Andi Lloyd, Biology Professor and Dean of Faculty, Leaving to Attend Divinity School

Biology Prof. and Dean Andi Lloyd

MIDDLEBURY COLLEGE

Biology Prof. and Dean Andi Lloyd

By ELAINE VELIE

After 23 years in higher education, Andi Lloyd is leaving Middlebury to pursue a higher calling. 

Lloyd, the dean of the faculty and a Biology professor, will leave the college at the end of this academic year to attend divinity school. She is currently applying to schools and plans to become an ordained minister.

“If you had told me that two years ago, I would have been surprised to hear it,” Lloyd said. After all, she only began regularly attending church a little over a year ago. 

Lloyd first came to Middlebury as a biology professor in the fall of 1996, straight out of graduate school at the University of Alaska, Fairbanks. She had attended Dartmouth College as an undergraduate. 

“I was really interested in teaching at a liberal arts college, and I loved Vermont. This was my dream job which I didn’t think I’d get, but I applied anyway,” she said.

My desire to have a life that included faith is longstanding — it dates back to childhood.”

— Andi Lloyd

She accepted her current administrative role in the 2012-13 academic year. “I really liked thinking at the institutional level. I liked thinking about the whole college enterprise,” Lloyd said. It also allowed her to advance the work that brought her to Middlebury.

“Administrative work is exciting because it furthers that thing that I deeply love, which is classroom teaching,” she said. Lloyd has continued to teach biology and ecology classes as well as continued her research on the effects of climate change on northern forests. Now, Lloyd said, “I’m leaving all of that behind.”

She made the decision to leave academia and apply to divinity school within the last year.

“It was one of those life-cracked-open moments of a pathway presenting itself that I had never imagined was there, so it’s a recent turn,” Lloyd said.  Although her parents grew up going to church, she only went as a young child and on Christmas. 

“My desire to have a life that included faith is longstanding — it dates back to childhood,” she said. “I’ve just been really good at ignoring it for large stretches of my life.”

A little over a year ago, Lloyd finally acknowledged this desire and began regularly attending the congregational church in town.

“It was over the period of three or four months that followed from that— just this deepening sense that I had found the place I was supposed to be,” she said. “I fairly quickly began to think about how much I wanted to be in that world all the time.”

There’s a way in which that same interest in thinking about issues of environmental justice and how we are in the world can be approached from the perspective of ministry.”

— Andi Lloyd

Divinity schools prepare students for entry into the clergy, and the student’s religious faith is an integral part of their experience — unlike seminaries, however, divinity schools are attached to universities. After earning her Masters of Divinity, Lloyd can be ordained.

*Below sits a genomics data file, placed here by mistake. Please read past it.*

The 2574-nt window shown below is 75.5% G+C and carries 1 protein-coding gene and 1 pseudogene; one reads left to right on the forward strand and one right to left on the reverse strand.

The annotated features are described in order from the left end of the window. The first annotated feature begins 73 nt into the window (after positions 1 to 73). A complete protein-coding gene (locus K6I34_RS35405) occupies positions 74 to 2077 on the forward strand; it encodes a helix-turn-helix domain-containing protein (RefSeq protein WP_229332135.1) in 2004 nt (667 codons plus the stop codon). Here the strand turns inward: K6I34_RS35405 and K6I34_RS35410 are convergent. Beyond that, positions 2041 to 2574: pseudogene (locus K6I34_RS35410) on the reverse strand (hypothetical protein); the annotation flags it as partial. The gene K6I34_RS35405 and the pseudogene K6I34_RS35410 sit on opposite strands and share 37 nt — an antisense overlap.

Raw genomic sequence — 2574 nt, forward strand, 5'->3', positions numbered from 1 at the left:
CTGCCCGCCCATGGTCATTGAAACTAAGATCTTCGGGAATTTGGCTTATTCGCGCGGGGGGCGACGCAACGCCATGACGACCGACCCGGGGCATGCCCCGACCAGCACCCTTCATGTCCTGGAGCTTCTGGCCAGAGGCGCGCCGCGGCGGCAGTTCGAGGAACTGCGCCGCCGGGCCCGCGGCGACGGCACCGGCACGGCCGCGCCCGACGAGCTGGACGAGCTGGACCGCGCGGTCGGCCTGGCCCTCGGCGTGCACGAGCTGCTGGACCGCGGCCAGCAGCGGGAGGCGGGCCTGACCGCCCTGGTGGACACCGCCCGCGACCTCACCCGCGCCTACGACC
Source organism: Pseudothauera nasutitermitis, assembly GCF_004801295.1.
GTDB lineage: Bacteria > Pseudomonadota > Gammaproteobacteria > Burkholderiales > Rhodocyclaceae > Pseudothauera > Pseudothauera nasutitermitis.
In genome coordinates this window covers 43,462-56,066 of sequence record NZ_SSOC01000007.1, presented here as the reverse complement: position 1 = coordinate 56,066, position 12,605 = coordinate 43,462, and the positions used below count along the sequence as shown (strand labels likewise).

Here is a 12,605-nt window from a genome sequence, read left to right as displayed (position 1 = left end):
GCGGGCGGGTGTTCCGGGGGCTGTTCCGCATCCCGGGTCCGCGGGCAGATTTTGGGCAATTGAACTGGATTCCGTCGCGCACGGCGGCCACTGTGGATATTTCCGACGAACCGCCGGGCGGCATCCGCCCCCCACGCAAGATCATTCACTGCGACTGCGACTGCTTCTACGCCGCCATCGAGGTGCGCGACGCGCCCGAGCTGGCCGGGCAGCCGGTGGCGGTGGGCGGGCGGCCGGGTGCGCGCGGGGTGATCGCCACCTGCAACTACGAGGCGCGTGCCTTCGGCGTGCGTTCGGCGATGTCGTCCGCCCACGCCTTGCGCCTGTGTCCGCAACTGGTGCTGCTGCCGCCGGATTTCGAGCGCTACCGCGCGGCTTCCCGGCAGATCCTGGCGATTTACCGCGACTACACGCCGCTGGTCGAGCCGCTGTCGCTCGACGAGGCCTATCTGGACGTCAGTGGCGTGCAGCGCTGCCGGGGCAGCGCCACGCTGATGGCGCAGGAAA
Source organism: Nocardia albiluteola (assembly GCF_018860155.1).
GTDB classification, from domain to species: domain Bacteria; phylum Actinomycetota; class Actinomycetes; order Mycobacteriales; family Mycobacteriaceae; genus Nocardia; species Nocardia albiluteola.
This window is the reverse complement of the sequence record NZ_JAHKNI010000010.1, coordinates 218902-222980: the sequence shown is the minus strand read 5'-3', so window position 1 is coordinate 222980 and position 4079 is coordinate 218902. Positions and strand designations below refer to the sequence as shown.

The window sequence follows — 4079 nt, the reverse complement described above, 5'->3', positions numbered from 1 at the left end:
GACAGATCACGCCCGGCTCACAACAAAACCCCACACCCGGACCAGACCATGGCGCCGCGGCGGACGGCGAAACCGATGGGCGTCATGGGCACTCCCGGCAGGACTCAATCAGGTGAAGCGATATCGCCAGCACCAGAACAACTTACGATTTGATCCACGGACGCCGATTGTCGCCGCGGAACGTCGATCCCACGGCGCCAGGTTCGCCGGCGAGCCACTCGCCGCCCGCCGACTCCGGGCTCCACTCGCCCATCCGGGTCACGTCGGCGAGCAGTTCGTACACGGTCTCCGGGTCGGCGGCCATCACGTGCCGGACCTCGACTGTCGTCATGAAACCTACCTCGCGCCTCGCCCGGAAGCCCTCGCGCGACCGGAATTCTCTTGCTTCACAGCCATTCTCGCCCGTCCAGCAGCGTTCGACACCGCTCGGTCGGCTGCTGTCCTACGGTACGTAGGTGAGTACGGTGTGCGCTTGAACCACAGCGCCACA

Although she will soon stop teaching and end her research, Lloyd sees a link between ecology and divinity. “It doesn’t feel to me like I am entirely leaving that world of biology and ecology behind, I think there are big pieces of it that carry forward,” Lloyd said. “There’s a way in which that same interest in thinking about issues of environmental justice and how we are in the world can be approached from the perspective of ministry.”

She also sees a connection between ethics and one’s obligation to the planet and other species, as well as a similar appreciation for the Earth.

“There’s a lot around reverence for the natural world,” Lloyd said. “Whether I frame that as the person with a PhD in evolutionary biology or whether I frame that as a Christian, there’s surprising overlap there, in terms of just opening oneself up to the amazement of this planet we live on.”

Other scholars have examined the relationship between the natural world and Christian faith. The Forum on Religion and Ecology at Yale Divinity School, for example, is dedicated to exploring this connection.

After graduating from divinity school, Lloyd plans to become a pastor at a congregational church. 

“The emphasis of the denomination as a whole on social justice and environmental justice, things that are near and dear to my heart, is really, really important,” Lloyd said. “I would love to be back in Vermont, but that’s not mine to decide.”

Lloyd has the uniform support of the congregation in Middlebury and of her family and friends. “I feel so lucky to have the people in my life that I do,” she said. “A surprising number of them have expressed a lack of surprise, and I don’t fully understand where that comes from.” 

After more than 20 years working in academia, Lloyd is making an undeniably enormous transition. “There are still big pieces of this that I don’t fully understand,” she said. “I have a sense of amazement looking back at the last year of my life, and that amazement is full of some mysteries, some things that I generally don’t understand.”

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About the Writer
ELAINE VELIE, News Editor

Elaine Velie '19.5 is a news editor.
She is an art history and Russian major and plans to spend the fall 2019 semester in Moscow.
She spent the summer...

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Andi Lloyd, Biology Professor and Dean of Faculty, Leaving to Attend Divinity School